Pages

Friday, June 17, 2011

Fast Calculation of van der Waals Volume as a Sum of Atomic and Bond Contributions

I was recently asked about a volume descriptor in Bioclipse, which is not yet available. Jmol can calculate surfaces, so that was my first thought. However, I then ran into a paper from 2003 by Zhao, called Fast Calculation of van der Waals Volume as a Sum of Atomic and Bond Contributions and Its Application to Drug Compounds (doi:10.1021/jo034808o).

The paper presents a very simple mathematical model, which approximates the molecular volume by a sum of atomic contributions, and a three terms to correct for atom-atom overlap, via the number of bonds, and corrections based on the number or aromatic and non-aromatic rings. The paper is clearly written, and the mathematics simple.

One problem with the publication though, are the numbers in the main text. They are wrong. I started of using the coefficients of the equations presented in the paper, but very soon ran into problems when I was writing up unit tests based on the volumes for compounds given as examples. In fact, the numbers in the main text are internally inconsistent. Not good. I believe it is partly caused by rounding, but that does not correct for the differences fully.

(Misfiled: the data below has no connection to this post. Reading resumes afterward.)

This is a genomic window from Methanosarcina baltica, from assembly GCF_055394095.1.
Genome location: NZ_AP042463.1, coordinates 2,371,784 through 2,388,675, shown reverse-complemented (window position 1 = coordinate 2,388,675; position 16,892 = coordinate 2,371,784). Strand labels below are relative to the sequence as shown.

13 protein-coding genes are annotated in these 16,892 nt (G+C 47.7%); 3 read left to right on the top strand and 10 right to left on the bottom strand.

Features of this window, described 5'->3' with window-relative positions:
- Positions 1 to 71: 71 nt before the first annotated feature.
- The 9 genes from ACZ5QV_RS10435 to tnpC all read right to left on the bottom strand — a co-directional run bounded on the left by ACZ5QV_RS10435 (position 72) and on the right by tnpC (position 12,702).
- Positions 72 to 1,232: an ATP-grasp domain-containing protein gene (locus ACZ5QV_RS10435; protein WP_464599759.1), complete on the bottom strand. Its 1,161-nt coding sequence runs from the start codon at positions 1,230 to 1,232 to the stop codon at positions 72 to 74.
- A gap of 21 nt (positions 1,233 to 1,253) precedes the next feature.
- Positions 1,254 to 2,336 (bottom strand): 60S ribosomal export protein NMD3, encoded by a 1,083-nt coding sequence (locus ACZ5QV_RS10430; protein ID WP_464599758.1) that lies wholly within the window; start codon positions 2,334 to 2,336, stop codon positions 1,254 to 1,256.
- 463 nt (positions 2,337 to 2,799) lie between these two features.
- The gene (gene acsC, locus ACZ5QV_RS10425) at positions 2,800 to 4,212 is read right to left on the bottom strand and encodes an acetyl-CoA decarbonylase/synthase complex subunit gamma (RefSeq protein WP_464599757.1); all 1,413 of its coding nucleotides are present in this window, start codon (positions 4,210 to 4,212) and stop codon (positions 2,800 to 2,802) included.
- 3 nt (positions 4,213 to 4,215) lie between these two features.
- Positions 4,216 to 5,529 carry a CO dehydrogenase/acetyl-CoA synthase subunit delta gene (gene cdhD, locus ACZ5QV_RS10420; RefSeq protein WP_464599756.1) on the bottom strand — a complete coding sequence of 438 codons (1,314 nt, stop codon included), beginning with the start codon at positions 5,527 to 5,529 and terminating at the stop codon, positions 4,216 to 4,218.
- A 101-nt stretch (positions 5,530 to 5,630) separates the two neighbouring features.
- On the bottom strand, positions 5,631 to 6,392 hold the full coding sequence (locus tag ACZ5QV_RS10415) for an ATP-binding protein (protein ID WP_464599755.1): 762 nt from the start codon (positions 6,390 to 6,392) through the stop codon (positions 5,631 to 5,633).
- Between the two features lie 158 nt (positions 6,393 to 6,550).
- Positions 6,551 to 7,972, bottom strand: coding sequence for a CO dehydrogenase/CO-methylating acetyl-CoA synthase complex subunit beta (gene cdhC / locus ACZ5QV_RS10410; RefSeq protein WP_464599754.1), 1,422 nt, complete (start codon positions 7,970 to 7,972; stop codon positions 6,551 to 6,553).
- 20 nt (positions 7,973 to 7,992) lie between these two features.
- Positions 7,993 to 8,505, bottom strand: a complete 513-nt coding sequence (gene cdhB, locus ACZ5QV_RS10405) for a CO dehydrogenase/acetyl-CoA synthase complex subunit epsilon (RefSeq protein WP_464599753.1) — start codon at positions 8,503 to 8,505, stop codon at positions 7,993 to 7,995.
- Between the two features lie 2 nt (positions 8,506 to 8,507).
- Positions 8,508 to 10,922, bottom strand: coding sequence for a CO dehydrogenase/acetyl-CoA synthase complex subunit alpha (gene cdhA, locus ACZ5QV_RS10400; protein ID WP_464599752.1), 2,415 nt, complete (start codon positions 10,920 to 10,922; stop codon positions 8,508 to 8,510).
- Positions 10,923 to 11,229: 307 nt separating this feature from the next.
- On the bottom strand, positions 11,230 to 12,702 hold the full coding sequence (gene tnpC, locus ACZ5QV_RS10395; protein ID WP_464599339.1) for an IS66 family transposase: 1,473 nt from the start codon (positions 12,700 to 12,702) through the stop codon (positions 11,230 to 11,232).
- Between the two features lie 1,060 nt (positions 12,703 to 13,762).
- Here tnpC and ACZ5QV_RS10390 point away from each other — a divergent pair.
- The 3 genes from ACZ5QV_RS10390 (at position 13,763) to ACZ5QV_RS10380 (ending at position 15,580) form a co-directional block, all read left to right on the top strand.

Fortunately, the Excel sheet in the supplementary information has the exact numbers, and those are numerically consistent.

The paper has been cited 46 times now, so, a fast volume descriptor seems relevant indeed. I am not sure how fast it will propagate to Bioclipse, as I do not have time soon to update the CDK version of Bioclipse (the major part of which is to ensure the Bioclipse-JChemPaint editor does not get broken, again).

Another thought about this paper, is that it is using the evil aromaticity concept, where the authors forgot to mention when they consider a ring to be aromatic.

Zhao, Y., Abraham, M., & Zissimos, A. (2003). Fast Calculation of van der Waals Volume as a Sum of Atomic and Bond Contributions and Its Application to Drug Compounds The Journal of Organic Chemistry, 68 (19), 7368-7373 DOI: 10.1021/jo034808o